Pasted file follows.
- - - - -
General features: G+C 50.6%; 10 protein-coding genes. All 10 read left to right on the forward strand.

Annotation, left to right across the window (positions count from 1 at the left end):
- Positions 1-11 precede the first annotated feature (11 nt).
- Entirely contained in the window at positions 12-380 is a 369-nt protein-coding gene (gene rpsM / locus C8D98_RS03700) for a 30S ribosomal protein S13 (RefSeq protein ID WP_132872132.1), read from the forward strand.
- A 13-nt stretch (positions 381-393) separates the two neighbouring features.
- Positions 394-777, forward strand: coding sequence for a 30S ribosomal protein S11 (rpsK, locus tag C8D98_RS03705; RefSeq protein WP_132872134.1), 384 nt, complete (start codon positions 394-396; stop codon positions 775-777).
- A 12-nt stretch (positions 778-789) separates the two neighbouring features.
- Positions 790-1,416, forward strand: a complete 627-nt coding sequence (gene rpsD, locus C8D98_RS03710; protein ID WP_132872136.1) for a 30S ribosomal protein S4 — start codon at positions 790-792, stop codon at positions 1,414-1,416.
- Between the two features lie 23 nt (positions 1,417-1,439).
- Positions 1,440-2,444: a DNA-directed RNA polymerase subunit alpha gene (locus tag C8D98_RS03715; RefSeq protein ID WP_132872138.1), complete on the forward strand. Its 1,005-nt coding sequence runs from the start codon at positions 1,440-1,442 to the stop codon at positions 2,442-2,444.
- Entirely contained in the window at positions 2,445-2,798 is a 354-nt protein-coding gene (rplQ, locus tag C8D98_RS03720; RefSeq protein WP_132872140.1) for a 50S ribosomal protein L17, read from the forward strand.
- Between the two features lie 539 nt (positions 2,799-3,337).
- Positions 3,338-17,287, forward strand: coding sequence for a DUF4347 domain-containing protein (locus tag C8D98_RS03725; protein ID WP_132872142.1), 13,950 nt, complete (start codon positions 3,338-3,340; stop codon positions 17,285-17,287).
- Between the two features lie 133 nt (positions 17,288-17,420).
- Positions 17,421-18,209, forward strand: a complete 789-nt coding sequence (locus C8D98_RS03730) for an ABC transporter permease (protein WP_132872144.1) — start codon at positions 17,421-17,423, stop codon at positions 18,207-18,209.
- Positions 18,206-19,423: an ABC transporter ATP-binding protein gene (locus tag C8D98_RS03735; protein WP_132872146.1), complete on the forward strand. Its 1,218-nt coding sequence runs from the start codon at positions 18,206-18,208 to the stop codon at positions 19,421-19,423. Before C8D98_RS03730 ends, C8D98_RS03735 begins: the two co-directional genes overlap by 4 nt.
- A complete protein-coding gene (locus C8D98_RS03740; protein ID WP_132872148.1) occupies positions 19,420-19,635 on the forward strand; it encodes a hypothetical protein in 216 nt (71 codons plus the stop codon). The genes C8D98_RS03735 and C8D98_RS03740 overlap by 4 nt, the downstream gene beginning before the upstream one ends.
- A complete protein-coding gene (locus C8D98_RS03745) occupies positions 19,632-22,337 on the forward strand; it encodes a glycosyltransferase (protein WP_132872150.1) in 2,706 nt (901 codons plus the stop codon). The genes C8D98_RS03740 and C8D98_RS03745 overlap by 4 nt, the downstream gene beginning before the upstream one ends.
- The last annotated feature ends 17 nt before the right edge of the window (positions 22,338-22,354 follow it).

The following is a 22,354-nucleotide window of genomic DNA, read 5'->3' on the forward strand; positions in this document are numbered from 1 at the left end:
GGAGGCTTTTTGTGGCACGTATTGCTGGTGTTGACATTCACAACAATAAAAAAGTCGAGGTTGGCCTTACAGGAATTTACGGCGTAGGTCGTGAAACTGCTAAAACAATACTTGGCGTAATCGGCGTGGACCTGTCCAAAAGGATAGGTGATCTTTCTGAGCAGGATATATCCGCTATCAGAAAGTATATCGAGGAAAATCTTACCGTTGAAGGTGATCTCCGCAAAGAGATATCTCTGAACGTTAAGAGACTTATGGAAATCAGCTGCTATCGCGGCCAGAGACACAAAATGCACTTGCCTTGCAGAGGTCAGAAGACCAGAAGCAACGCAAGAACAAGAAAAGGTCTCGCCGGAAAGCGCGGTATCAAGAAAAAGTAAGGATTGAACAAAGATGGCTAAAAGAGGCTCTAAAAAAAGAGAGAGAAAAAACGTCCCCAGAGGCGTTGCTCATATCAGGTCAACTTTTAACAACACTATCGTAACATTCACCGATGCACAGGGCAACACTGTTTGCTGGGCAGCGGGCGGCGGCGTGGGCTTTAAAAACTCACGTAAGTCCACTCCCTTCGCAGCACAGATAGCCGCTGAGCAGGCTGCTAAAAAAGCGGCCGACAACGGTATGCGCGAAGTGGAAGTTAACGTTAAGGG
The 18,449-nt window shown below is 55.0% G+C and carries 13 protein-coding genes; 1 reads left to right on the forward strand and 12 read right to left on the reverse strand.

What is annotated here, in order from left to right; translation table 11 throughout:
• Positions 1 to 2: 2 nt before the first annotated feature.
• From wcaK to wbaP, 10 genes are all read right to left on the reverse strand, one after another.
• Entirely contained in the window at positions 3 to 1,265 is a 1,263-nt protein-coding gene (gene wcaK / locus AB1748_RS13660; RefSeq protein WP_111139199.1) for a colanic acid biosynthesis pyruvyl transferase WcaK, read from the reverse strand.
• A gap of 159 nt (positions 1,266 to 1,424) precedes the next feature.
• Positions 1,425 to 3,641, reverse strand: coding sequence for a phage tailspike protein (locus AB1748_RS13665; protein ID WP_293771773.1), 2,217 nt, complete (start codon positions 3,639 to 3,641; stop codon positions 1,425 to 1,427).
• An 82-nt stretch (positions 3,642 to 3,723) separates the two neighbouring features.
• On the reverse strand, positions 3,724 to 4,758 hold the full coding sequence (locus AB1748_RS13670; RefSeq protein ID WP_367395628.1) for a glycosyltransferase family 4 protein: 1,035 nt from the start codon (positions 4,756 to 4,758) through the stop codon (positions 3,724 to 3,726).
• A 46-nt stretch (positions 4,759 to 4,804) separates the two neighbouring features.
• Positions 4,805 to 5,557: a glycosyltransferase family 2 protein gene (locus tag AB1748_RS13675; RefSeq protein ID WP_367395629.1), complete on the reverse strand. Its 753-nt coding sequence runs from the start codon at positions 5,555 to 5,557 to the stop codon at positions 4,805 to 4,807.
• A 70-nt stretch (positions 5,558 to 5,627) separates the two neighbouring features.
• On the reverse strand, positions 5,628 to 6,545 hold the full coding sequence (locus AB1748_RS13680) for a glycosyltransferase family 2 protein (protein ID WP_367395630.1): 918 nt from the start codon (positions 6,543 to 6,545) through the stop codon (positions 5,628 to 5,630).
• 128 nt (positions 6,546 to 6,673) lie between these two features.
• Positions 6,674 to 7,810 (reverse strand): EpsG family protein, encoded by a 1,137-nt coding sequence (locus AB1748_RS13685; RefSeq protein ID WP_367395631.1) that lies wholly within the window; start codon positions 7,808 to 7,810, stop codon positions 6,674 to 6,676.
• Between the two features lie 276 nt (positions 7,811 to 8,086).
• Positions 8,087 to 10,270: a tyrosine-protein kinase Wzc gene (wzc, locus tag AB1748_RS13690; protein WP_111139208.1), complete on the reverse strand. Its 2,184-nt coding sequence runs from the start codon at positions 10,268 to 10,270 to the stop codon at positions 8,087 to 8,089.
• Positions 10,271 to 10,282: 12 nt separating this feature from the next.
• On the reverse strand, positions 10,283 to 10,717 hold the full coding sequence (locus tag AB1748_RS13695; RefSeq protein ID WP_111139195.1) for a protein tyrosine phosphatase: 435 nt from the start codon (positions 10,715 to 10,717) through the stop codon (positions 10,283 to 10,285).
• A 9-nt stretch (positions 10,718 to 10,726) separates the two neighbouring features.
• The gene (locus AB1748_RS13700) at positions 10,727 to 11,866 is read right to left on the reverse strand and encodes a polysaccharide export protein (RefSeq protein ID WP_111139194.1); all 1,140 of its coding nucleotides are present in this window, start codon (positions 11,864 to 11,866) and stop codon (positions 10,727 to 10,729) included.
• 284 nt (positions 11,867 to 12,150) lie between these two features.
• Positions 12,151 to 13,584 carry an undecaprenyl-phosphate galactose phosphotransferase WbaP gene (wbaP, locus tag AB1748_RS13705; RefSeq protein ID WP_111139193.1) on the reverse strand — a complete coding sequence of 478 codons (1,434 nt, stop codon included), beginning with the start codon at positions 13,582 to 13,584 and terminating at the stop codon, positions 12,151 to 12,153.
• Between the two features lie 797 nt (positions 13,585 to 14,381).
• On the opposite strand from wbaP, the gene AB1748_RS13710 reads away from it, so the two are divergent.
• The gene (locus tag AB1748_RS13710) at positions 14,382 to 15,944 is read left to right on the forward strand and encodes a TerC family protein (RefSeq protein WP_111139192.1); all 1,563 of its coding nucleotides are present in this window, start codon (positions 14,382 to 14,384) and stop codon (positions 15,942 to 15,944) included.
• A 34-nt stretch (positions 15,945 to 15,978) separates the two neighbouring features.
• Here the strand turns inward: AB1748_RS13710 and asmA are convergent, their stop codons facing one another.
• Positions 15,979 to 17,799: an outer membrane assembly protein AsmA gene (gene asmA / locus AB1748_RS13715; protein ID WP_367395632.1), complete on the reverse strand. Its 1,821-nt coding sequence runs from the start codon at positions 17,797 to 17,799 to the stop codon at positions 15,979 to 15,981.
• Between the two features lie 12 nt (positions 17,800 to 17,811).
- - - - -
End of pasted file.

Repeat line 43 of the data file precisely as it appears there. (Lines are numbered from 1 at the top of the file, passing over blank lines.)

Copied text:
• 284 nt (positions 11,867 to 12,150) lie between these two features.